The Pilgrimthinkera librarian explores health literacy, patient education and consumer health issues) even wrote a blogpost entitled “Thank you, Laika, for taking the initiative to start up a MedLib Blog Carnival. It was just the kick in the pants I needed to get back to blogging, with the added promise of some increased interest and posting from everyone.”

Thus apart from being a post-aggregator, a blog carnival can also inspire people with similar interests and connect them. From my own experience I know you can feel lonely as a blogger. So please  take a look at the above mentioned blogs/twitter accounts and help them to flourish into full grown trees, so we can all enjoy their fruits (and vice versa).

AND NOW FOR…..THE FIRST MEDLIB’S ROUND

The MedLib’s Round is about medical librarian stuff. This field is much broader than searching PubMed or interlibrary loaning; it is related to all stages in the publication and medical information cycles (searching, citing, managing, writing, publishing, social networking).

This carnival covers many facets of that cycle.

SEARCHING THE WEB

For medical librarians searching is an important facet of their job. There are different sources to search, including “the World Wide Web” and bibliographic databases like PubMed.

Hope Leman of AltSearchEngines has compiled a list of Top 10 Health Search Engines of 2008. She urges all those interested in medical search to give these tools a spin. Her Top 10 bares great resemblance to the Top 8 Bedside Health Search Engines 2008 of @sandnsurf (Mike Cadogan), indicating that the same engines are appreciated and used by physicians as well.
GoPubMed ranks 2 in both lists. According to Hope “GoPubMed is a useful complement to PubMed proper, particularly to determine who the leading authorities are on particular topics.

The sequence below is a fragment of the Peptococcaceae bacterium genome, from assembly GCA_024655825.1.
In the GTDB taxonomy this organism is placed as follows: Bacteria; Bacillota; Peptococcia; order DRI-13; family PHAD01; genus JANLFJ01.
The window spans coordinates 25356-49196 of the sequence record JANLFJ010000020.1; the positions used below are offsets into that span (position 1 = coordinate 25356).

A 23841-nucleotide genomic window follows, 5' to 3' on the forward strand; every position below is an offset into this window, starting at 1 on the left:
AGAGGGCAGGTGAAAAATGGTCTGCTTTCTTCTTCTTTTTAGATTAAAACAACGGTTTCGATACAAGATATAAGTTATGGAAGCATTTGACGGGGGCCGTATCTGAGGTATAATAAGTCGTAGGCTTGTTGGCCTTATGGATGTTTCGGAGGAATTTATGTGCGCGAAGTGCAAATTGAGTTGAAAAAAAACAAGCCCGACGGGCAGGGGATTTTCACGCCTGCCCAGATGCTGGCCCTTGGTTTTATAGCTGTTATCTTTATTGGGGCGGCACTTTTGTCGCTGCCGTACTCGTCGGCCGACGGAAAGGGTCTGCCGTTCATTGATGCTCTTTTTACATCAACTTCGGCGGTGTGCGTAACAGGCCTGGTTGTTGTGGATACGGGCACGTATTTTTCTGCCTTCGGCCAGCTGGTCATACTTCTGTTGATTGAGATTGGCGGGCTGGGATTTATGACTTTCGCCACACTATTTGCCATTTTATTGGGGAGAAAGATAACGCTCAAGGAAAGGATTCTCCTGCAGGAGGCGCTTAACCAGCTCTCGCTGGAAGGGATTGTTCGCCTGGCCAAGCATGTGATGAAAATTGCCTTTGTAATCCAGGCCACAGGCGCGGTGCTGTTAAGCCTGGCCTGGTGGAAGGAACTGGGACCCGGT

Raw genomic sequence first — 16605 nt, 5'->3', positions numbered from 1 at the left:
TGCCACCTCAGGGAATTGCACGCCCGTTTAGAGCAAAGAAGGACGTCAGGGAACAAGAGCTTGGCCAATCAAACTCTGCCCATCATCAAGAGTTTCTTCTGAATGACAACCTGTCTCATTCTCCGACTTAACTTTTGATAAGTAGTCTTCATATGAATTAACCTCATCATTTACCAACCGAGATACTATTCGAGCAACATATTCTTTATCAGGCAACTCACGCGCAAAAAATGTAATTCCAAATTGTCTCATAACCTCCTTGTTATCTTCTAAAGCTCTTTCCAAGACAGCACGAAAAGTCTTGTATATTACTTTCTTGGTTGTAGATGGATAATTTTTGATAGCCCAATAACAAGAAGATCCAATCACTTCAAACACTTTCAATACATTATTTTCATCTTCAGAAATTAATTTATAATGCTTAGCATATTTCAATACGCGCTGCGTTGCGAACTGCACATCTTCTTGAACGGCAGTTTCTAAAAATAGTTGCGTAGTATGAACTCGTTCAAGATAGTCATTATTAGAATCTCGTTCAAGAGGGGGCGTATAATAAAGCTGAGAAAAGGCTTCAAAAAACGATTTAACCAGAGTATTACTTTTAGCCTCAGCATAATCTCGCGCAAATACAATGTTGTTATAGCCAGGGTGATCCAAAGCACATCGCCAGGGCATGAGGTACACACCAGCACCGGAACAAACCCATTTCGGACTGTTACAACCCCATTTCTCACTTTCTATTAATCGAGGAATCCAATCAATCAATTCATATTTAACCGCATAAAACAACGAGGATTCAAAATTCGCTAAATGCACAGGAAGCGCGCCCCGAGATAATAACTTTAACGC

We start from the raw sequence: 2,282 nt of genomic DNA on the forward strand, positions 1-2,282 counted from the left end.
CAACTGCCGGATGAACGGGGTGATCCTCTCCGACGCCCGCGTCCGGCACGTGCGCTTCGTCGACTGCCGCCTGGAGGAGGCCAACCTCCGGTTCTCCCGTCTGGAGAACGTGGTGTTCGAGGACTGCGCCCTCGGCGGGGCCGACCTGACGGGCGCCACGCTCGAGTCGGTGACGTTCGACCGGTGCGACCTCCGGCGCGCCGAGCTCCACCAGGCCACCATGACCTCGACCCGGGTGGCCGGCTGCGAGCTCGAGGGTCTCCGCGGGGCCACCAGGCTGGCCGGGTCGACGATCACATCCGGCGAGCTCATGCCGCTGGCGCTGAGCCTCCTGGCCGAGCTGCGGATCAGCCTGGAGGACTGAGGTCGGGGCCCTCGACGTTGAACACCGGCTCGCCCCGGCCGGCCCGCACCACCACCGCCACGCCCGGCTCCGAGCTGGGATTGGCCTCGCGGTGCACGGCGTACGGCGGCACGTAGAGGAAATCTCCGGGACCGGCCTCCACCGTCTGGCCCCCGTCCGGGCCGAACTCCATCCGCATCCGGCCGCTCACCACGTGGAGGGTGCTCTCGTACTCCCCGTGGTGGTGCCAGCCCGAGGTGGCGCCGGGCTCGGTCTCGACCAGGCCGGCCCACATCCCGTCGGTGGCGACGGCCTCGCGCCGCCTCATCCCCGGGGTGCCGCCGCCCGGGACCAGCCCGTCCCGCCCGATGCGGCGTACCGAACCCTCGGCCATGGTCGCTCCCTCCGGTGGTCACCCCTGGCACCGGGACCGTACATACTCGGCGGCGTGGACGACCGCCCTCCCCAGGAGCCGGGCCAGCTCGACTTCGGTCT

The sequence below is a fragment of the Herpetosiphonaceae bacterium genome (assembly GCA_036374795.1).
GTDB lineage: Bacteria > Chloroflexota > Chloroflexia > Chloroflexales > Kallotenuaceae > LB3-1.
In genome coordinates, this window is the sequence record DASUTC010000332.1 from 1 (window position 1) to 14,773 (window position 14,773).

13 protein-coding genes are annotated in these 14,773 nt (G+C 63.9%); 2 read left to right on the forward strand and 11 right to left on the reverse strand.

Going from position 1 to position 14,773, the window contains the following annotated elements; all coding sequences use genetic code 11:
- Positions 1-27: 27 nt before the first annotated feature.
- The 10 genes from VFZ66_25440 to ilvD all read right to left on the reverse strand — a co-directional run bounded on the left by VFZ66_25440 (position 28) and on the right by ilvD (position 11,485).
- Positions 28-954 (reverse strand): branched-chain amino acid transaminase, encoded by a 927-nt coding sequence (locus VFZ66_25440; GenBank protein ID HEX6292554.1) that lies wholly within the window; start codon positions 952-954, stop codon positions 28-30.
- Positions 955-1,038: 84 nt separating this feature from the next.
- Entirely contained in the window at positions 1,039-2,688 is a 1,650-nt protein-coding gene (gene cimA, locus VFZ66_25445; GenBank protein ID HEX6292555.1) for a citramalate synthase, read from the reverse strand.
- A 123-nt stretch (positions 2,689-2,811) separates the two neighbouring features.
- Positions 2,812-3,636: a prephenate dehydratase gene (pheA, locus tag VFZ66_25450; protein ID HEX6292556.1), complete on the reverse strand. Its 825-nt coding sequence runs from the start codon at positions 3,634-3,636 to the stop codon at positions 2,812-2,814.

For further details on how to use GoPubMed see an earlier post of Mike and several posts of David Rothman (here and here).

On first position in both lists is the federated search engine Mednar. Hope submitted a second post merely devoted to this health search engine: Mednar Search…and Hope said, “It is good.” Well, if Hope, an expert in search engines, recommends Mednar it must be good. According to Hope Mednar is useful for (medical) librarians, as well as busy front-line clinicians and clinical researchers. Its main advantages are its ease of use, its elegant interface and “the access to an array of databases that are simply not mined by other health search engines, also called “The Invisible Web” (gray literature and similar hard-to find content)“. It is an useful complement to PubMed in that there is a shorter lag time before the very latest articles can be found.
Recently others have also reviewed Mednar, including (of course) @sandnsurf , as well as Creaky of EBM and Clinical Support Librarians@UCHC who concluded “I liked the results well-enough, but won’t give up using the precise technical limits and search filters available in PubMed, or the comprehensive, deep searches available by using the 15,000 journals indexed in Scopus”.

SEARCHING PUBMED (and Widgets)